Expert Reviews – Ethiopia

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The Ethiopian highlands and its endemics
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Ethiopia, though best known for its cultural attractions, offers some very interesting wildlife viewing. Most of the usual safari animals are absent or only survive marginally in remote parks seldom visited by tourists. The focus of most safaris to Ethiopia, however, is several fascinating endemics that are completely unique to the country. You might think that these highly endangered animals are difficult to find, but go to the right parks, and they are quite common and easy to see.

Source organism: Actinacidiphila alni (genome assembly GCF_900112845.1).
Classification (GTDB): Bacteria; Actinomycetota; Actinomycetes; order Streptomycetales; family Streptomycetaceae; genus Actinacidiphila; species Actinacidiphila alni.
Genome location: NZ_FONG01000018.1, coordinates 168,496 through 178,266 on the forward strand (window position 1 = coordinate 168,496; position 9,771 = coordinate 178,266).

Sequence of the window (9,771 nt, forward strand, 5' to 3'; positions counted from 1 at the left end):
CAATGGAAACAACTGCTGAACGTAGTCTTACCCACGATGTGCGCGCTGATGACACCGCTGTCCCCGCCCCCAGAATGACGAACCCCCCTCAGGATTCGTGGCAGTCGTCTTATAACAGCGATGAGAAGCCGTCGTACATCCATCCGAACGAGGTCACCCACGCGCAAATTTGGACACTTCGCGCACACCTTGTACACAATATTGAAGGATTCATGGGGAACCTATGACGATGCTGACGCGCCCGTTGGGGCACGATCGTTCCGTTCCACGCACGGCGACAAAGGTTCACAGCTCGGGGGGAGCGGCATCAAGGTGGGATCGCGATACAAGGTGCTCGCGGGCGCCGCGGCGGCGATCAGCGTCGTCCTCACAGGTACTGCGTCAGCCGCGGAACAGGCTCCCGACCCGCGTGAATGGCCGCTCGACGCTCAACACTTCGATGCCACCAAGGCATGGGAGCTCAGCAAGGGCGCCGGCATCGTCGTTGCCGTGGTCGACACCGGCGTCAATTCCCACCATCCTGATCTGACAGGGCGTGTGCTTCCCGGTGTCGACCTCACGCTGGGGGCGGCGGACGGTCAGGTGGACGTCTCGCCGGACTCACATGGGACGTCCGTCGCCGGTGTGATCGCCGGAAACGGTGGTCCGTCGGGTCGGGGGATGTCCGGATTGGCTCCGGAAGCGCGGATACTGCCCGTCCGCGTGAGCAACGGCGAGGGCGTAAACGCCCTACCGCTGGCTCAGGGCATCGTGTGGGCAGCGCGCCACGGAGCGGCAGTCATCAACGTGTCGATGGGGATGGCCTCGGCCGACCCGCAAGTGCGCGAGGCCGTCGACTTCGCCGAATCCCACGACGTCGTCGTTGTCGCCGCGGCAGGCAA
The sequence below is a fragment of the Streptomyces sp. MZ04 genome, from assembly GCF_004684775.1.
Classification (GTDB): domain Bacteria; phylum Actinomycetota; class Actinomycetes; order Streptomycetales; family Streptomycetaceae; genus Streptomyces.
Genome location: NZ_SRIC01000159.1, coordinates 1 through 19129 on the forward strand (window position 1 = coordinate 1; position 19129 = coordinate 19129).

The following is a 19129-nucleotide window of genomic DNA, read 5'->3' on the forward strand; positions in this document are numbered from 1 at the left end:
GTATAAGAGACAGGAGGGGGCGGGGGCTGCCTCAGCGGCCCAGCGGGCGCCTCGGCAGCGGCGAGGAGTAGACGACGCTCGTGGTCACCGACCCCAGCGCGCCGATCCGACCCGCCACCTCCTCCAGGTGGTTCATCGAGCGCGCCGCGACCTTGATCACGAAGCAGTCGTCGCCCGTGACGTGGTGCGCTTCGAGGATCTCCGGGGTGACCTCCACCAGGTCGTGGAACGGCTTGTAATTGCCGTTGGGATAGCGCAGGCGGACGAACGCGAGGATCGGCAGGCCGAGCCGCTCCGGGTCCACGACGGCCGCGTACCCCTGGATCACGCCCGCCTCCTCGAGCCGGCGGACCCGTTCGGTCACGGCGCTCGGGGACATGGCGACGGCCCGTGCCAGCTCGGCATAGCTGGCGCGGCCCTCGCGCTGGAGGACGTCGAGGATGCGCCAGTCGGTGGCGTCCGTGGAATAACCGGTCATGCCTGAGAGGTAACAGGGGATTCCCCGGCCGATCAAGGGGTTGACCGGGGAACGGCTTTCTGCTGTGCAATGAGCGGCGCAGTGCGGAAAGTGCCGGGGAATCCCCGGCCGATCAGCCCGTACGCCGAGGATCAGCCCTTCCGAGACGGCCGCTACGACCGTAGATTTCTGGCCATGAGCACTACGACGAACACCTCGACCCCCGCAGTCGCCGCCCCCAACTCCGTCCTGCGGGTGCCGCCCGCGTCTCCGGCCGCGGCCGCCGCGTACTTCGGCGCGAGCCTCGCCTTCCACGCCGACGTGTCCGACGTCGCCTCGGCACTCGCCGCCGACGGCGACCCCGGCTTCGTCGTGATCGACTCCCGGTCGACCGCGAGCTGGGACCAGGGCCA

The relatively accessible Simien Mountains National Park is popular with hikers and package tourists alike for its stupendous mountain scenery and the opportunity to look for endemic wildlife. It is the last stronghold for the walia ibex, a high-altitude goat-like creature that ranks as the most endangered large mammal in Ethiopia.

Although I appreciate the ibex’s rarity, it is the more common gelada monkeys, also endemic to Ethiopia, which bring me back here time and time again. I can easily spend a whole day following them on foot over the grassy slopes, watching then squabble, groom, fight, mate, play and eat until they descend down a steep cliff to spend the night safe from potential predators.